Choosing a style of motorcycle
How you’re going to use the bike will make a big difference in the kind of motorcycle you buy. Each type of motorcycle comes with its own set of benefits and uses, so look at all your options and think about how, when and where you’ll ride.
What is a standard bike? Standard motorcycles are traditional in design, reflecting basic utility and classic aesthetics. If you’re a new rider or seeking a comfortable, versatile ride, then a standard bike might be for you. Learn more about standard motorcycles.
Pros: These motorcycles offer classic styling, affordability and serve as a blank template for customization.
Cons: Accessories and passenger accommodations may be limited relative to cruisers, and performance might lag behind other sportier offerings.
What is a sport bike? If speed is what you want, a sport bike can oblige. These bikes are made to go fast, with sophisticated suspension systems, and cutting-edge power and performance. More experienced riders seeking a thrill can find it with a sport bike. Not all “sport bikes” are equal in terms of performance and risk. Read the spec sheet to know how much power you’re paying for relative to your needs. Learn more about sport motorcycles.
Pros: Sleek, modern designs and professional-caliber performance levels make sport bikes an adrenaline rush to ride if you’ve got the experience to control them safely.
Cons: These bikes are built for speed, not comfort. They’re not popular for long-distance rides and shouldn’t be the first choice for anyone who is new to motorcycles. They may also be more expensive to insure, which may factor into your purchasing decision. Not all “sport bikes” are equal in terms of performance and risk. Read the spec sheet to know how much power you’re paying for relative to your needs. 
What is a touring bike? Sometimes, you want a different kind of road trip. If you’re tired of rolling down the window to get some air while you travel, a touring bike could be for you. These bikes are made for long-distance trips, with extensive carrying capacity for luggage, comfortable seats and other features you might typically find in a car such as GPS. Learn more about touring motorcycles.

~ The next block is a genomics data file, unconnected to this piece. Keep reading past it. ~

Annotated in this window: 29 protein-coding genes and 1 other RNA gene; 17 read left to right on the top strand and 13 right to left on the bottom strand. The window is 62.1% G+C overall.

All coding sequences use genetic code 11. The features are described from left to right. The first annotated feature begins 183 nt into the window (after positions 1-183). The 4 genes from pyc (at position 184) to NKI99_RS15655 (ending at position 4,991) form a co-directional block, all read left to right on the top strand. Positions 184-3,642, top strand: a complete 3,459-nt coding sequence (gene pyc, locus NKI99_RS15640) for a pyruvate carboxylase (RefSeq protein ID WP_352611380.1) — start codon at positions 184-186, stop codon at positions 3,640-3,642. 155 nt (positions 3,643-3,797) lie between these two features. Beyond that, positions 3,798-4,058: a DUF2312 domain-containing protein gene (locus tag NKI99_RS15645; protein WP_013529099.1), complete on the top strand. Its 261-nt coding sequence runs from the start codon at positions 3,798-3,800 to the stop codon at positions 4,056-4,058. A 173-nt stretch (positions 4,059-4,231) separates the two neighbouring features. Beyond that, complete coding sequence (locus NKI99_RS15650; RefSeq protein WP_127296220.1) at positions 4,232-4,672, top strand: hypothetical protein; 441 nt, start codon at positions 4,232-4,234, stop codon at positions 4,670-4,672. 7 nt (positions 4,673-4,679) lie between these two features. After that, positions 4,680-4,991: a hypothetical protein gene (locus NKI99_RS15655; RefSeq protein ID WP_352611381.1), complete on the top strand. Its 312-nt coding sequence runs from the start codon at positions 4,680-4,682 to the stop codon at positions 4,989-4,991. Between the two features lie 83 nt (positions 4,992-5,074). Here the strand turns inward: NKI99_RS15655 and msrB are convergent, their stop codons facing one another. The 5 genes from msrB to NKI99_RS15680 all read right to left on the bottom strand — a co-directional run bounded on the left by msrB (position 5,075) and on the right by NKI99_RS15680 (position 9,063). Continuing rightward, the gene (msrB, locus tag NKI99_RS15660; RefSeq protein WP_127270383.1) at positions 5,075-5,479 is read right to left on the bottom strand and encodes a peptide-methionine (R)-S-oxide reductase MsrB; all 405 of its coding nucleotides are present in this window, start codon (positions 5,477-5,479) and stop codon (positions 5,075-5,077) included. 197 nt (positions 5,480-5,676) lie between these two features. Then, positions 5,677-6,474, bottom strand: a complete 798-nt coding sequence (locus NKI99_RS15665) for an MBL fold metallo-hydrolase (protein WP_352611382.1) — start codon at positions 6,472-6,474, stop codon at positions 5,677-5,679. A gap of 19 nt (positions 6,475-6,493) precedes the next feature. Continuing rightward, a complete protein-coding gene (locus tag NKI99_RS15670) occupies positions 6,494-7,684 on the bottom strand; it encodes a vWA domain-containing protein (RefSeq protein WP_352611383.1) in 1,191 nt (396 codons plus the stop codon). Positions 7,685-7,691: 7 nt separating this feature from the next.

Pros: If long journeys are what you’re into, touring bikes are perfect. They’re comfortable, durable and have room for your gear. They also feature expansive passenger accommodations, which make them a popular choice for couples sharing the ride.
Cons: More room for luggage means less precise handling. These bikes are big and heavy and will not feel as nimble on the road as other bikes. 
What is a cruiser? Cruisers are traditional-styled motorcycles steeped in American riding heritage. They typically feature low-slung seat heights, footboards or feet forward designs, and are known for chrome and a focus on customization. Learn more about cruisers.
Pros: Cruisers are versatile enough to serve riders who favor pleasure or function. They’re also great for riders who just want to be seen riding on a sharp-looking machine. Cruisers offer a wealth of customization options, from handlebars to saddlebags, and are frequently popular with riding groups.
Cons: Like touring bikes, cruisers are on the heavier side and do lose some maneuverability for it. 
What is a dual-sport bike? Can’t decide if you want to ride on or off-road? A dual-sport bike might be for you. These versatile bikes are also made to be durable, making them great for trading pavement for dirt or, in the case of the increasingly popular ‘adventure tourer’ category of larger dual-sport styled bikes, distance riding. Learn more about dual-sport motorcycles.
Pros: If you want to be able to take your bike almost anywhere, that’s exactly what a dual-sport motorcycle will let you do. They’ve got the toughness and versatility to ride on all manner of terrain.
Cons: These bikes are designed with high centers of gravity, which can be good for sitting high in traffic, but not ideal if you need something a little closer to the ground. 
How much does a motorcycle cost?
Once you determine what kind of motorcycle is right for you, you’ll have a better idea of what kind of pricing you’re looking at. As a general rule of thumb, you’ll pay between $5,000 and $25,000, but there’s a lot within those two numbers. If you find a bike you like, spend time online researching costs; just as with cars, you can pinpoint the cost of the motorcycle and know that you’re getting a good deal.